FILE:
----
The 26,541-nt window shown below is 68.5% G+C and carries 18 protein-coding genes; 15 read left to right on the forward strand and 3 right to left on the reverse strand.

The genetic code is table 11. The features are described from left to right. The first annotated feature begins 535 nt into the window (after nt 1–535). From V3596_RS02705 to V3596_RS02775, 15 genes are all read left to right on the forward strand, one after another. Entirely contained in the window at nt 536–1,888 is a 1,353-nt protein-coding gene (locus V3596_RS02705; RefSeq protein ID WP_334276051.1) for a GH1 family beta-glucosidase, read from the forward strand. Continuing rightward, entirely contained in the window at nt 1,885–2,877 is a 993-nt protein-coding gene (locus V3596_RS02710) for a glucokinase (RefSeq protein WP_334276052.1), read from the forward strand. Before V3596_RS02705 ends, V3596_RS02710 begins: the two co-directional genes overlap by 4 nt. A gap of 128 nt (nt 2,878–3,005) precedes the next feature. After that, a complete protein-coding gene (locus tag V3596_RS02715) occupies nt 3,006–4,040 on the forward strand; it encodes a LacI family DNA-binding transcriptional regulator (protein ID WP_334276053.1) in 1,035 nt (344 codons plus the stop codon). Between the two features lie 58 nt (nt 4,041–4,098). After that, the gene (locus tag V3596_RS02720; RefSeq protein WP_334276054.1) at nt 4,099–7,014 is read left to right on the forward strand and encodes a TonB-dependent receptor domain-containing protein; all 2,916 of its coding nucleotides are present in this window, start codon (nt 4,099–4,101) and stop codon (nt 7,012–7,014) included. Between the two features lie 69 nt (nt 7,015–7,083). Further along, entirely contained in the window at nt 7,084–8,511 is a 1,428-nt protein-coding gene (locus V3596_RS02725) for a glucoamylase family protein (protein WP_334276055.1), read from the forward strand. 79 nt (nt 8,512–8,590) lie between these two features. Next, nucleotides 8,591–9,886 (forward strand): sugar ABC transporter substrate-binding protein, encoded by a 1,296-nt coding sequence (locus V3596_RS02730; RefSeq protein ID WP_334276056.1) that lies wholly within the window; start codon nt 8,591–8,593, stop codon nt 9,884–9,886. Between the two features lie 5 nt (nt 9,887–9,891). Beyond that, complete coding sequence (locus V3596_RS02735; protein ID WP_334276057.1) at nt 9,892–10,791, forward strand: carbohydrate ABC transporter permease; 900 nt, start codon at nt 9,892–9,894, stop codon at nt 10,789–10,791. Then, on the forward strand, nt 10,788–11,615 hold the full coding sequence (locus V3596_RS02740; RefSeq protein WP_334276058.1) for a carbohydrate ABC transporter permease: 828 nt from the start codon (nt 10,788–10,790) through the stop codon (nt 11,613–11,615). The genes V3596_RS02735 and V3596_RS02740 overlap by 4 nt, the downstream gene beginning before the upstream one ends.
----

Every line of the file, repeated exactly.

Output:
The 26,541-nt window shown below is 68.5% G+C and carries 18 protein-coding genes; 15 read left to right on the forward strand and 3 right to left on the reverse strand.

The genetic code is table 11. The features are described from left to right. The first annotated feature begins 535 nt into the window (after nt 1–535). From V3596_RS02705 to V3596_RS02775, 15 genes are all read left to right on the forward strand, one after another. Entirely contained in the window at nt 536–1,888 is a 1,353-nt protein-coding gene (locus V3596_RS02705; RefSeq protein ID WP_334276051.1) for a GH1 family beta-glucosidase, read from the forward strand. Continuing rightward, entirely contained in the window at nt 1,885–2,877 is a 993-nt protein-coding gene (locus V3596_RS02710) for a glucokinase (RefSeq protein WP_334276052.1), read from the forward strand. Before V3596_RS02705 ends, V3596_RS02710 begins: the two co-directional genes overlap by 4 nt. A gap of 128 nt (nt 2,878–3,005) precedes the next feature. After that, a complete protein-coding gene (locus tag V3596_RS02715) occupies nt 3,006–4,040 on the forward strand; it encodes a LacI family DNA-binding transcriptional regulator (protein ID WP_334276053.1) in 1,035 nt (344 codons plus the stop codon). Between the two features lie 58 nt (nt 4,041–4,098). After that, the gene (locus tag V3596_RS02720; RefSeq protein WP_334276054.1) at nt 4,099–7,014 is read left to right on the forward strand and encodes a TonB-dependent receptor domain-containing protein; all 2,916 of its coding nucleotides are present in this window, start codon (nt 4,099–4,101) and stop codon (nt 7,012–7,014) included. Between the two features lie 69 nt (nt 7,015–7,083). Further along, entirely contained in the window at nt 7,084–8,511 is a 1,428-nt protein-coding gene (locus V3596_RS02725) for a glucoamylase family protein (protein WP_334276055.1), read from the forward strand. 79 nt (nt 8,512–8,590) lie between these two features. Next, nucleotides 8,591–9,886 (forward strand): sugar ABC transporter substrate-binding protein, encoded by a 1,296-nt coding sequence (locus V3596_RS02730; RefSeq protein ID WP_334276056.1) that lies wholly within the window; start codon nt 8,591–8,593, stop codon nt 9,884–9,886. Between the two features lie 5 nt (nt 9,887–9,891). Beyond that, complete coding sequence (locus V3596_RS02735; protein ID WP_334276057.1) at nt 9,892–10,791, forward strand: carbohydrate ABC transporter permease; 900 nt, start codon at nt 9,892–9,894, stop codon at nt 10,789–10,791. Then, on the forward strand, nt 10,788–11,615 hold the full coding sequence (locus V3596_RS02740; RefSeq protein WP_334276058.1) for a carbohydrate ABC transporter permease: 828 nt from the start codon (nt 10,788–10,790) through the stop codon (nt 11,613–11,615). The genes V3596_RS02735 and V3596_RS02740 overlap by 4 nt, the downstream gene beginning before the upstream one ends.